Speaking of dividends, I see that management has decided to reward long-suffering shareholders by not increasing the dividend at all. I've posted before on the unmitigated joke that is MSFT's dividend policy, but that's even more true given the recent runup which has dropped the yield to just 1.33%. It's hard to decide what to make of the Board's decision to leave the dividend alone when it's under-market and the stock has [still] badly underperformed the S&P since '00 - to the tune of some 50% . If you want to be charitable, I guess you could say that a) they believe that money spent on buybacks is more effective (difficult to support since they clearly have enough cash to do both), or b)they're bullish about the year ahead and think that the stock can continue its recent stronger performance w/o further assistance. On the less-charitable - but likely more realistic - side, you could conclude that a) they think the stock has gotten ahead of itself and will drop, thereby increasing the yield, b) they're momentarily giddy over performing at the market for once (and haven't figured out that it required committing $40B of additional shareholder cash and even then, including dividends, you'd still have been better off holding the SPY's vs MSFT), or c) they couldn't care less and don't intend to ever provide even a market-average dividend (consistent with the track record since its inception).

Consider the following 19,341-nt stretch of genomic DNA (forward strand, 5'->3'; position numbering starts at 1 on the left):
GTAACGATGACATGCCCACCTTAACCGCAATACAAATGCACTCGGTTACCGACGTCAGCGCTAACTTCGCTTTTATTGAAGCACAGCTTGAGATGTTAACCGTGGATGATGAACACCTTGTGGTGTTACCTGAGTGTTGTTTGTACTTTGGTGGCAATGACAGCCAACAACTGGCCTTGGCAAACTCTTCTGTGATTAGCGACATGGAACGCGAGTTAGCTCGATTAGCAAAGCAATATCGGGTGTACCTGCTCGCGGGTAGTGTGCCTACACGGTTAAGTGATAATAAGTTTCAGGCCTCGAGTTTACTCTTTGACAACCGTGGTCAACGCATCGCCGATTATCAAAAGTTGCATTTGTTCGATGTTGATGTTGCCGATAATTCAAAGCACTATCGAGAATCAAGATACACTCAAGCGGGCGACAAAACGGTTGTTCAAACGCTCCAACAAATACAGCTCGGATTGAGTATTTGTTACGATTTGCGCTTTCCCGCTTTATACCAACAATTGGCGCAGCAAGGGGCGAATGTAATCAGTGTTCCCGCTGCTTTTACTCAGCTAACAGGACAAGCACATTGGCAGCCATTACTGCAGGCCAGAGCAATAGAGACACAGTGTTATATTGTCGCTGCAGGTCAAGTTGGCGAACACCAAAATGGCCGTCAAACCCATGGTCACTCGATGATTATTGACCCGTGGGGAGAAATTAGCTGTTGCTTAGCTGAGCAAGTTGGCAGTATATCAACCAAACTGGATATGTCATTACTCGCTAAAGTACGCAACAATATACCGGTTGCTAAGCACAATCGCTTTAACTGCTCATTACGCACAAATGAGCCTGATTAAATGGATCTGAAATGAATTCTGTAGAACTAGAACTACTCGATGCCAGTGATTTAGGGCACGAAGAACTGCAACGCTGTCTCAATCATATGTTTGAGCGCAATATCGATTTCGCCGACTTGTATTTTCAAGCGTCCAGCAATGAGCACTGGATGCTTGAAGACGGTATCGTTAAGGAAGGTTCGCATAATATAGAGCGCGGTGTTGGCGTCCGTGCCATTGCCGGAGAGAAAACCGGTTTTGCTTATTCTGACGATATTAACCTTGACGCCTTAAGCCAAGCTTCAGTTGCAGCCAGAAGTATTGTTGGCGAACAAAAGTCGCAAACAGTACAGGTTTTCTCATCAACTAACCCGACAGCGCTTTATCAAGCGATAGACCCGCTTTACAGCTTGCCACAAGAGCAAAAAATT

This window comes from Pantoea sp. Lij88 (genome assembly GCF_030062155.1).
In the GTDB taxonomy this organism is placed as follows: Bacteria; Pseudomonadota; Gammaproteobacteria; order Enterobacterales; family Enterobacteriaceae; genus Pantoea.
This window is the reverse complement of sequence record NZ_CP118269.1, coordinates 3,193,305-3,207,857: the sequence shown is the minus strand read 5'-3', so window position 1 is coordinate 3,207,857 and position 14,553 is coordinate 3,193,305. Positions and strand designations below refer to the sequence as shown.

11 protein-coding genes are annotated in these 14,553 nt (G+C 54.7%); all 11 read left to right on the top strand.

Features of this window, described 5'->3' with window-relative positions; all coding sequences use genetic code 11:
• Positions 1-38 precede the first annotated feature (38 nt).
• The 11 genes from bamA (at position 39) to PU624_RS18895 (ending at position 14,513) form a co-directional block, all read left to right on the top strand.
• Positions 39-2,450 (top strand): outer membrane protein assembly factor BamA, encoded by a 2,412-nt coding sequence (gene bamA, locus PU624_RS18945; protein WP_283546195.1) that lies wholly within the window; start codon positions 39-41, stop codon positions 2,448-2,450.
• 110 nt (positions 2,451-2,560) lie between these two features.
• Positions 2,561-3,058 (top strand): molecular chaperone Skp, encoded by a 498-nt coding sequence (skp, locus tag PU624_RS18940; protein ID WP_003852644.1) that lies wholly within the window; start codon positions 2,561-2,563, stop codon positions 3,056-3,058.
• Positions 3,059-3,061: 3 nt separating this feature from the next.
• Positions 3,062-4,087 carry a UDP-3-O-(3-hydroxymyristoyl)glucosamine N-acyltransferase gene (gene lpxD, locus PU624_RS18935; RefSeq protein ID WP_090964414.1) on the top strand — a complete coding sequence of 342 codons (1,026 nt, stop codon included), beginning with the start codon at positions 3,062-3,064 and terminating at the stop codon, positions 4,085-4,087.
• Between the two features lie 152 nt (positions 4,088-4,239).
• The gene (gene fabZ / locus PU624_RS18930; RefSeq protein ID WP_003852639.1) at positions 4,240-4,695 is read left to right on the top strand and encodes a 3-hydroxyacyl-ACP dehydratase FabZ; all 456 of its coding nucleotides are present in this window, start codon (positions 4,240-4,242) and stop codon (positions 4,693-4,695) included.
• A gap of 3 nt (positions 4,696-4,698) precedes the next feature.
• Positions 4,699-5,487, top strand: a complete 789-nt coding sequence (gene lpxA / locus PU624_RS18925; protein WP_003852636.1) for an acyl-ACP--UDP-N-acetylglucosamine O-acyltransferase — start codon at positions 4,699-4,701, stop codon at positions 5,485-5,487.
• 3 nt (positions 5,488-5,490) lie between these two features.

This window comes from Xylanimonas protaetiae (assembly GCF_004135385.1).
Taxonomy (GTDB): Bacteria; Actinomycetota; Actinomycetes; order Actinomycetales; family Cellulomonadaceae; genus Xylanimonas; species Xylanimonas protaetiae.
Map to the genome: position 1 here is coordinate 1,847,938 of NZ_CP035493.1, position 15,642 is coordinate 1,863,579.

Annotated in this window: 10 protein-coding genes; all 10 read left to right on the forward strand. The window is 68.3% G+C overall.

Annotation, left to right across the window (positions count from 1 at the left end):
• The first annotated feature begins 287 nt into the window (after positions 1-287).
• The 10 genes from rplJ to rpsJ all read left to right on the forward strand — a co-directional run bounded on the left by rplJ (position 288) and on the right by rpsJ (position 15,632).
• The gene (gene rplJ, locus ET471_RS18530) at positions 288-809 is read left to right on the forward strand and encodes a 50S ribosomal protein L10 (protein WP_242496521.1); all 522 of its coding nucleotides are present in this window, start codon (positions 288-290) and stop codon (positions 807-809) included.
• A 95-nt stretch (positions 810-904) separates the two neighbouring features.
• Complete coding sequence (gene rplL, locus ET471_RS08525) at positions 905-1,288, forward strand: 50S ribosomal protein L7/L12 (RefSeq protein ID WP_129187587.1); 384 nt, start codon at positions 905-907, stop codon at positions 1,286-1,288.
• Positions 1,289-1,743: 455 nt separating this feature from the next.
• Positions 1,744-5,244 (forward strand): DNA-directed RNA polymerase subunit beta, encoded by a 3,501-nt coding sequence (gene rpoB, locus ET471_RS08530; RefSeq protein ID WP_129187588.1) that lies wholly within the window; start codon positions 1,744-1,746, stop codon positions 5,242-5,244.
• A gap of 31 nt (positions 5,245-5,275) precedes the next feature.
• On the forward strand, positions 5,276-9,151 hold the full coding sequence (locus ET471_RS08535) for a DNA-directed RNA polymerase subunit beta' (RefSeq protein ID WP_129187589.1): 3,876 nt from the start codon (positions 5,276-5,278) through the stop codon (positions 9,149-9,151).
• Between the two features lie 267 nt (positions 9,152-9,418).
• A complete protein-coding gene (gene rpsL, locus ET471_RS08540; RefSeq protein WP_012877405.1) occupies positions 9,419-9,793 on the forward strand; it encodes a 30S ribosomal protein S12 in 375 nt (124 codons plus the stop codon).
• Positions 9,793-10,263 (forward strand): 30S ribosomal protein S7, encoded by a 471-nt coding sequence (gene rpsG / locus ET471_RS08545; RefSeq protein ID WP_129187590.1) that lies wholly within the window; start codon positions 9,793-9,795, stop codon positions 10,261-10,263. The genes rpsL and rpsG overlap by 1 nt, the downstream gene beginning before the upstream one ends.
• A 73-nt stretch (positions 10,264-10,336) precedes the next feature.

Meanwhile, MSFT's Dare Obasanjo is openly blogging that he used the $30 breach to bail on all his options. He's entitled, of course (assuming, that is, that as an insider - albeit a non-executive one - there's no SEC restriction about doing so publicly), but it doesn't say much for his optimism in the company's future - as a commenter on his post noted. Then again, neither does the level of [executive] insider selling generally. It seems that many, especially in MSFT's leadership, are happy to simply give up on ever driving value for shareholders. Instead, they seem content to run the company for their own personal enrichment, while throwing shareholders just enough occasional bones to keep them at bay. It's almost like they got used to a certain lifestyle back in the 90's - when the company used to perform for shareholders - and now think they're entitled to that for life. If so, wake up. To quote a Neil Diamond song (why, I'm not sure, but it popped into my head), "Used-to-bes don't count anymore..They just lay on the floor...Till we sweep them away.". Translation: Stop living off your former glory - that's in the increasingly distant past. Either perform now for current shareholders or make room for a leadership team who can/will. The S&P index is the "average" of a broad cross-section of companies. If you can't even perform at that average more than once every 4 years (I.e. are consistently "below-average"), you have no business cashing multi-million dollar pay packages and splitting $1B bonuses.